Providence, a not-for-profit health system based in Washington, on Tuesday reported a first-half net loss of $1.84 billion, as the industry’s higher expenses and staff shortages plague another heath system.
The loss excludes the $3.41 billion impact of Providence’s disaffiliation from Hoag, a California-based healthcare network, earlier this year. Hoag filed a lawsuit in 2020, seeking to end its nearly decade-long partnership with Providence.
In reporting its performance, Providence said it plans to focus on core operations, such as surgeries, and lessen the use of contract labor, among other factors.
Last month, Providence cut its executive team, condensing its seven regional divisions into three, with plans to funnel cost savings toward resources for front-line workers.
Providence said Tuesday it is reassessing the services it provides “within the context of the current and expected future economic factors.” That could mean bringing on community partners to provide services, consolidating locations or closing them altogether, a spokesperson said.
Rick Kes, healthcare partner at professional services firm RSM, said many systems are looking critically at service lines that aren’t profitable, such as home health or hospice.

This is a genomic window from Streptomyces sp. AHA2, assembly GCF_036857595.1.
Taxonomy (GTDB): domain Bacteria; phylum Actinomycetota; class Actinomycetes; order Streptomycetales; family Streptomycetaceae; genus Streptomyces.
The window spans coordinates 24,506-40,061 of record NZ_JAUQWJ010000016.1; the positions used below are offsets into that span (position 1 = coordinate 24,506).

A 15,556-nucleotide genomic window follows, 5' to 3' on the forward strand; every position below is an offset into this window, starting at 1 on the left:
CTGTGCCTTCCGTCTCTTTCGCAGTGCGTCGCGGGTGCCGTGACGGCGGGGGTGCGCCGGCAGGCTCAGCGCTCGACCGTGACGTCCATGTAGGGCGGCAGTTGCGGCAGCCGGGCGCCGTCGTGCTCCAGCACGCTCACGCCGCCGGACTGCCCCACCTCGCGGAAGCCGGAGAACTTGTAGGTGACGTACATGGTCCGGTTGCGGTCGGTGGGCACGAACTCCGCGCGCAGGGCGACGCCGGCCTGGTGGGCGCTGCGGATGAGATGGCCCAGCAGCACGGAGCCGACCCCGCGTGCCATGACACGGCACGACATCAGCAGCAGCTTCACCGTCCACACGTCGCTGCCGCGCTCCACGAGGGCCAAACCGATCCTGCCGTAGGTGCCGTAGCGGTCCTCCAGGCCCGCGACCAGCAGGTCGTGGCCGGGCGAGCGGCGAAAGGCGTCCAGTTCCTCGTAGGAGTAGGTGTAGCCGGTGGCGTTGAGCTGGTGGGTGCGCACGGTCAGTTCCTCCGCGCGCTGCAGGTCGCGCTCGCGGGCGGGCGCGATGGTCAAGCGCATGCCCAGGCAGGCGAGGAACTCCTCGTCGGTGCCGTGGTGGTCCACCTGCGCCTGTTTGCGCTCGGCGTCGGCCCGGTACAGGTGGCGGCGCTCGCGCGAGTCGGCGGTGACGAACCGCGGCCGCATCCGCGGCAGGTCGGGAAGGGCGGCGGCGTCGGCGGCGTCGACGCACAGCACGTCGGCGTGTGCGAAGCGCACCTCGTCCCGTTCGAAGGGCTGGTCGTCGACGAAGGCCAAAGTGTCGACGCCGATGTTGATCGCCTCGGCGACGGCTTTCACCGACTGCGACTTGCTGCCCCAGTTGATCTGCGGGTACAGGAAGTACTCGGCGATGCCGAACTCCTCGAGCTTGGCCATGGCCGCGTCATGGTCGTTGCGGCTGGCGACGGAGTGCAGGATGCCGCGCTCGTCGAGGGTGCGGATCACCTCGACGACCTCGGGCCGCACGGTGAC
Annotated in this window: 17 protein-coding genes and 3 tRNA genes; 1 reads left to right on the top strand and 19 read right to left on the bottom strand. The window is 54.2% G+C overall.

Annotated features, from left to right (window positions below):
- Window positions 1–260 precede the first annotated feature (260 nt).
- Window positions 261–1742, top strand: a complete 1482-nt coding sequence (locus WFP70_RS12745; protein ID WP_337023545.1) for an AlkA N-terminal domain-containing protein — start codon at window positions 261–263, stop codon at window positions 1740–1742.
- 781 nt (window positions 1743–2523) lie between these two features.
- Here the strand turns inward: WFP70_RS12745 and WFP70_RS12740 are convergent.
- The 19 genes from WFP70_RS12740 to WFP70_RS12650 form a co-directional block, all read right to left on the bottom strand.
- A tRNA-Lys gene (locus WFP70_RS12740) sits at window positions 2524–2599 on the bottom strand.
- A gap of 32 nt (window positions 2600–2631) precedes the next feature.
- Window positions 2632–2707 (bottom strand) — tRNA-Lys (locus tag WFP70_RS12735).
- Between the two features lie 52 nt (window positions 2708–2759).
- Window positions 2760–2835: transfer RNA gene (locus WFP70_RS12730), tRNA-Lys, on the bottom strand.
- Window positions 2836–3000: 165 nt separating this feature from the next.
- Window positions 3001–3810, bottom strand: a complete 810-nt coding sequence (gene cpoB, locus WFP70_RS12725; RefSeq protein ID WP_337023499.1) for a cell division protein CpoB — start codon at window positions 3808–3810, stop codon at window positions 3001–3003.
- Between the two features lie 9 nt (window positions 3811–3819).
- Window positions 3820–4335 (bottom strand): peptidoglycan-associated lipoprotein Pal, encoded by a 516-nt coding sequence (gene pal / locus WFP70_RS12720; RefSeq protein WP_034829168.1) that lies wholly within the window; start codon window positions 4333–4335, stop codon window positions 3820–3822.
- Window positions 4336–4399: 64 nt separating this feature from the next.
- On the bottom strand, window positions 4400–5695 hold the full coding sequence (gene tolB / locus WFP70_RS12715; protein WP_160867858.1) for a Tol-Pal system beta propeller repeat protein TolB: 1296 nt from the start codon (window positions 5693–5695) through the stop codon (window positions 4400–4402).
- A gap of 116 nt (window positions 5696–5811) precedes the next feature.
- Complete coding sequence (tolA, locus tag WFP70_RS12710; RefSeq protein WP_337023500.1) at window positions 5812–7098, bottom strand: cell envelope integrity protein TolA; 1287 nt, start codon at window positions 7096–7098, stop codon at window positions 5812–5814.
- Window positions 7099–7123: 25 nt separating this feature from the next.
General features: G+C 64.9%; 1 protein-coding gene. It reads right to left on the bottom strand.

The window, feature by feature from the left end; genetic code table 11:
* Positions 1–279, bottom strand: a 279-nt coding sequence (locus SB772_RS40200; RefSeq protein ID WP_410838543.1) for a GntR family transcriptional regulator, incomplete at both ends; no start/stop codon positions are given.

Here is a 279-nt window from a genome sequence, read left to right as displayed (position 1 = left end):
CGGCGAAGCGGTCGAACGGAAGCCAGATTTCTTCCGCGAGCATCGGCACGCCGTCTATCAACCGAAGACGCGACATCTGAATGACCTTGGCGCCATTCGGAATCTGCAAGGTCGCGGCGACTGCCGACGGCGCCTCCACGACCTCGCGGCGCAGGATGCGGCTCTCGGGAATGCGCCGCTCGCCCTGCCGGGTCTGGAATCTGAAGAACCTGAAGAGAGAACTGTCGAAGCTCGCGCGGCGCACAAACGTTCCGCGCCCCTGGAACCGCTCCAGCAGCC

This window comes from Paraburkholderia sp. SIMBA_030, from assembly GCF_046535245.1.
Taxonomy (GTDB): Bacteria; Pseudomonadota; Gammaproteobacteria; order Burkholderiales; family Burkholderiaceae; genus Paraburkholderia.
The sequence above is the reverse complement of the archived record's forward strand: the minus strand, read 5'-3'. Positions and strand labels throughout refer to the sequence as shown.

“They’re really focusing in on what they do best,” Kes said. “I think we’ll continue to see those large (service) operators look to perhaps acquire some of those types of business lines from health systems, specifically ones that are having margin pressures, which tend to be most health systems in the country right now.”
Providence is seeking higher reimbursements from payers as contracts come up for renewal to help offset rising costs. It is also considering more value-based agreements.
Kes said the contracts will evolve as both sides have more pricing information, and health systems may agree to take on more risk in exchange for higher reimbursements.
These issues aren’t unique to Providence. Mass General Brigham in Boston, which released earnings last week, reported a $949 million net loss in its fiscal third quarter, with market volatility hurting its results. Other health systems have showed mixed earnings results, as all navigate financial challenges.
Providence’s first-half operating revenue was down 5.1% year-over-year, to $12.71 billion. Operating expenses rose 1.2% to $13.64 billion, driven in part by a 6.2% increase in the cost of salaries and benefits. Providence also took a $920 million hit in the investment market.